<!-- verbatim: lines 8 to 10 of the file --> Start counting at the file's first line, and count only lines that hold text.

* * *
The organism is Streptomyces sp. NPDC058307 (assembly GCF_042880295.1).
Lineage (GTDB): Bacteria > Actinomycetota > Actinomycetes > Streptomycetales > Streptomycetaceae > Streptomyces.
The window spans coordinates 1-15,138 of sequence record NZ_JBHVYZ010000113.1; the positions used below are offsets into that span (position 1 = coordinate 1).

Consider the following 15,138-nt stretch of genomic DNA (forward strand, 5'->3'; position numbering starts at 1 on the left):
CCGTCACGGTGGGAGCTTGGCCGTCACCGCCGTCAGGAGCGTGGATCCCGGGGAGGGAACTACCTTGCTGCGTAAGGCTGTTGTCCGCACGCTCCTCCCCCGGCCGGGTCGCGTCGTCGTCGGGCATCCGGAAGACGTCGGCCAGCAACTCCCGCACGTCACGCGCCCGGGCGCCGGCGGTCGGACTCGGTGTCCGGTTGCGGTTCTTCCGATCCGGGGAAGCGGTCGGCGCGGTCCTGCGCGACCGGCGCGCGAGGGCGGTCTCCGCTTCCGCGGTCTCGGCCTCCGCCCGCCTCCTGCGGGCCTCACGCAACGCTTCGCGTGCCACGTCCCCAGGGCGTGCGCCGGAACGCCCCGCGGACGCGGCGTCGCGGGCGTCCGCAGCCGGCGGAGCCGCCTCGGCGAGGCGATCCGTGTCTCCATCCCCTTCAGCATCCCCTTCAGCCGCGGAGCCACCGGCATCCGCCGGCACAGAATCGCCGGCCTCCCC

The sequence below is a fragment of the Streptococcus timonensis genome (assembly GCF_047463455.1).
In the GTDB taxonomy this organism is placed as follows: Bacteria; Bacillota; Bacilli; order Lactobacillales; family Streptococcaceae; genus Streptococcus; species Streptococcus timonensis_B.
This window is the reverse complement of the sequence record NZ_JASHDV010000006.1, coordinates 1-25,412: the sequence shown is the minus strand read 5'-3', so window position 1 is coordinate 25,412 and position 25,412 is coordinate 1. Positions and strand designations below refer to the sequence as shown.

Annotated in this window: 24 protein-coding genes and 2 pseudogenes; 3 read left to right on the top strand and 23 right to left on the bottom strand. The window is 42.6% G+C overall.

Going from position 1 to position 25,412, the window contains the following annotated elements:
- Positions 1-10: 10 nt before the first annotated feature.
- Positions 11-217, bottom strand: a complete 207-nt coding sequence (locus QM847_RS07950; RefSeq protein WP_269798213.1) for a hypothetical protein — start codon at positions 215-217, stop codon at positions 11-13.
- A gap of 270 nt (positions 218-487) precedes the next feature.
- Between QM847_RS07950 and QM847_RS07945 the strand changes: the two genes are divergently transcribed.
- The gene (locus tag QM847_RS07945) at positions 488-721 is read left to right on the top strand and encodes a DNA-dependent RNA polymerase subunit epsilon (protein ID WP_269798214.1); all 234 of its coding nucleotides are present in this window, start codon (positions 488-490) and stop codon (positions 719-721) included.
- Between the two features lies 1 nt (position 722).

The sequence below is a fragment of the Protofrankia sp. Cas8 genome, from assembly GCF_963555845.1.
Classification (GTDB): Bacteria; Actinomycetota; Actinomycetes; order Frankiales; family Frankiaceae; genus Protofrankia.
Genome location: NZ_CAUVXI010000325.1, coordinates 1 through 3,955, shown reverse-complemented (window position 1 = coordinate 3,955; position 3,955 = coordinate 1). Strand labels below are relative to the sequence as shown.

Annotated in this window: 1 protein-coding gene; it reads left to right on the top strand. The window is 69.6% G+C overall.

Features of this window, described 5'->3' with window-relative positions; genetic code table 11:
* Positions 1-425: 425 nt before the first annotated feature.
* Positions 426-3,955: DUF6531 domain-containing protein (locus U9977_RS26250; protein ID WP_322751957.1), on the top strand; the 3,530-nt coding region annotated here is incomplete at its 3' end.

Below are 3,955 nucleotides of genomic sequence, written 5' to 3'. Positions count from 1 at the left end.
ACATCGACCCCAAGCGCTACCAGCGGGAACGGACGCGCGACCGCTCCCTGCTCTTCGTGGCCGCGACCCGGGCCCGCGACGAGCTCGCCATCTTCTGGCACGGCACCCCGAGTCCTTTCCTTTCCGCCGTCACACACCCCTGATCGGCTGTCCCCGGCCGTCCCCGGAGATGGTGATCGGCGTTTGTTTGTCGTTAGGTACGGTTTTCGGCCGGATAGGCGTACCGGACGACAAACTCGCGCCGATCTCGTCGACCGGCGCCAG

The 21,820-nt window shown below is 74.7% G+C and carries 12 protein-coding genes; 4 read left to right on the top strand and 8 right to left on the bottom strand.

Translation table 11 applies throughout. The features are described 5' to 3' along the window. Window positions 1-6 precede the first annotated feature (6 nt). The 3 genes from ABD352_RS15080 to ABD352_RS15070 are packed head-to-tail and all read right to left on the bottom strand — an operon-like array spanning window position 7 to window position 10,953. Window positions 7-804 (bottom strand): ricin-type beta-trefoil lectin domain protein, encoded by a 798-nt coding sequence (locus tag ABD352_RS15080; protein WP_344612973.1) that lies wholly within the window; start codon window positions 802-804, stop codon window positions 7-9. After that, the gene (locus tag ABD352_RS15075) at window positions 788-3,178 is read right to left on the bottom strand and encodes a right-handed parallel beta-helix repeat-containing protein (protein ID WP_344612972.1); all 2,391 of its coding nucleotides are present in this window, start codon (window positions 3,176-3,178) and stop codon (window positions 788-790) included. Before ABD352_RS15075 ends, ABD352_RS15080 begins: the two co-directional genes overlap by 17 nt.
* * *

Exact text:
This window is the reverse complement of the sequence record NZ_JASHDV010000006.1, coordinates 1-25,412: the sequence shown is the minus strand read 5'-3', so window position 1 is coordinate 25,412 and position 25,412 is coordinate 1. Positions and strand designations below refer to the sequence as shown.

Annotated in this window: 24 protein-coding genes and 2 pseudogenes; 3 read left to right on the top strand and 23 right to left on the bottom strand. The window is 42.6% G+C overall.

Going from position 1 to position 25,412, the window contains the following annotated elements: